Cost Accounting For Dummies
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When cost accounting, you might allocate the cost of rework to a specific job or to all jobs. It’s common to find some normal spoilage at job inspections, so it’s good to become familiar with these two types of journal entries.

Cost accounting — rework allocation to a specific job

Say you’re putting up special wallpaper. The wallpaper is used only for one job. It’s not unusual for different remodeling jobs to have completely different material and labor costs. After all, a bath remodel requires different materials from a new kitchen, and even two bathrooms won’t be exactly alike.

The wallpaper is 20 inches wide and comes in a 60-foot roll. After putting up the wallpaper, you find that a 3-foot-long area is discolored. The defect is 5 percent of the total roll of wallpaper (3 feet ÷ 60 feet x 100).

Based on your industry experience, you expect a 5 percent defect rate in a typical roll of the wallpaper. You also know the product well enough that you can treat the discolored area with chemicals and fix the color. It takes an employee 30 minutes ($15 of labor cost), and the chemicals (material) cost $50. Here’s the journal entry for the rework costs:

Debit (increase) work in process $65, credit (decrease) material control $50, and credit (decrease) labor control $15

Cost accounting — rework allocation to all jobs

If you determine that normal spoilage should be allocated to all units, the cost of rework should be charged to manufacturing overhead. Overhead can then be allocated to all products, based on the overhead allocation rate.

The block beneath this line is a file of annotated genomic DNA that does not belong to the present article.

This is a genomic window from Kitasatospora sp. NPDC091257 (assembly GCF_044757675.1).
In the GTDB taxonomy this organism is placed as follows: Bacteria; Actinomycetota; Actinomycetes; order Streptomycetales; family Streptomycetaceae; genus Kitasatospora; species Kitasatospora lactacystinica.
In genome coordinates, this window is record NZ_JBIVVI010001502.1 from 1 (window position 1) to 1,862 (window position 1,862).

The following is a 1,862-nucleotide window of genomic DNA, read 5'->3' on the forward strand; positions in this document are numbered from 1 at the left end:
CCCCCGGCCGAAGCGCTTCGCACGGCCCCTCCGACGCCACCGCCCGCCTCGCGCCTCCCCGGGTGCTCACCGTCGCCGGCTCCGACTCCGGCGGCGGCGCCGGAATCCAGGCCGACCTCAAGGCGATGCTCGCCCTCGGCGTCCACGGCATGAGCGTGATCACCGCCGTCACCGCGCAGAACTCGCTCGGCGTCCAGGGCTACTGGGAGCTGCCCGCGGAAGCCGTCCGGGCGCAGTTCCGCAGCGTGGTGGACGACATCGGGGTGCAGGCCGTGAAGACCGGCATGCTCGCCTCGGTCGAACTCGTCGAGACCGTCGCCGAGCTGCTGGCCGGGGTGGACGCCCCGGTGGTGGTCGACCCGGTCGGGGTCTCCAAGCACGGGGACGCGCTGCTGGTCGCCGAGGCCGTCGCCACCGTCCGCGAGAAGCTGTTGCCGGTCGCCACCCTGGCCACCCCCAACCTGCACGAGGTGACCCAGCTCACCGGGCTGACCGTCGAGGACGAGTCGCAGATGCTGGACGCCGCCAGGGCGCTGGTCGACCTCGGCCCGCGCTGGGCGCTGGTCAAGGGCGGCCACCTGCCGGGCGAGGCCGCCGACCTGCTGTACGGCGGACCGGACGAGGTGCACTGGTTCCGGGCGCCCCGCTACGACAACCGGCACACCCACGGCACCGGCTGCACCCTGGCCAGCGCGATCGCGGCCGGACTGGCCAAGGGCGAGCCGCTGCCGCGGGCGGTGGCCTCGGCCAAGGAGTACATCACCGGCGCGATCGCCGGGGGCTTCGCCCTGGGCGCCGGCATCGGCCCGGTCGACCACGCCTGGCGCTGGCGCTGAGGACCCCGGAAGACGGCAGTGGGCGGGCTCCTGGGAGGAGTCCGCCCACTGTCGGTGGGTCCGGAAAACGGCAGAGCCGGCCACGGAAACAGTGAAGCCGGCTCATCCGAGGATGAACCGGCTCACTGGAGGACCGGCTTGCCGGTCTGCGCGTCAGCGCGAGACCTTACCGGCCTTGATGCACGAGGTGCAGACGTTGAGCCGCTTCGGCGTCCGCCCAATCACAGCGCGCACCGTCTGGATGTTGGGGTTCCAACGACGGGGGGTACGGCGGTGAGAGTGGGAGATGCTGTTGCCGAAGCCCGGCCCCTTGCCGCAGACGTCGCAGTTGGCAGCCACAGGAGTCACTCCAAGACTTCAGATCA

Say your remodeling business uses two-by-four treated lumber for many jobs during a particular month. You inspect the lumber for knots and other flaws before you use it in production. During the month, you find that about 3 percent of the lumber is defective. Given your industry experience, that defective rate is expected. You judge the defects to be normal spoilage.

Fortunately, your work crews have the experience to rework the lumber so it’s usable. Workers sand the wood and fix flaws in its shape or appearance. Your rework cost is labor cost.

Because nearly every job uses some type of two-by-fours, you allocate all normal spoilage for two-by-fours to all jobs.

The good news is that you were able to rework the lumber and use it in production. You incurred more costs, but it’s better than investing the time and money to get replacement two-by-fours and incurring the cost of the unused pieces of lumber.

When labor is assigned to a job, you debit work in process and credit either cash or wage payable control. Labor cost for rework is handled differently. When you compute the rework cost, you make this accounting entry:

Debit manufacturing overhead control, credit wage payable control

There’s a final step to get the rework costs into production. The rework costs are in manufacturing overhead control. You allocate overhead cost based on a predetermined overhead rate. You determine a budgeted overhead rate in planning.

If you really want a gold star on your report card, consider budgeting for rework costs when you plan your overhead rate. As a remodeler, you know that a 3 percent defect rate is acceptable for two-by-fours. You also have some idea of the cost to rework the two-by-fours. Because two-by-fours are allocated to all jobs, you know that the rework cost end up in a budgeted overhead account.

Your knowledge allows you to budget more precisely. Consider the normal spoilage rate for as many costs as you can. Then consider the rework costs for as many costs as you can. You can add the total dollar amount to your budgeted overhead for the year.

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Kenneth W. Boyd has 30 years of experience in accounting and financial services. He is a four-time Dummies book author, a blogger, and a video host on accounting and finance topics.

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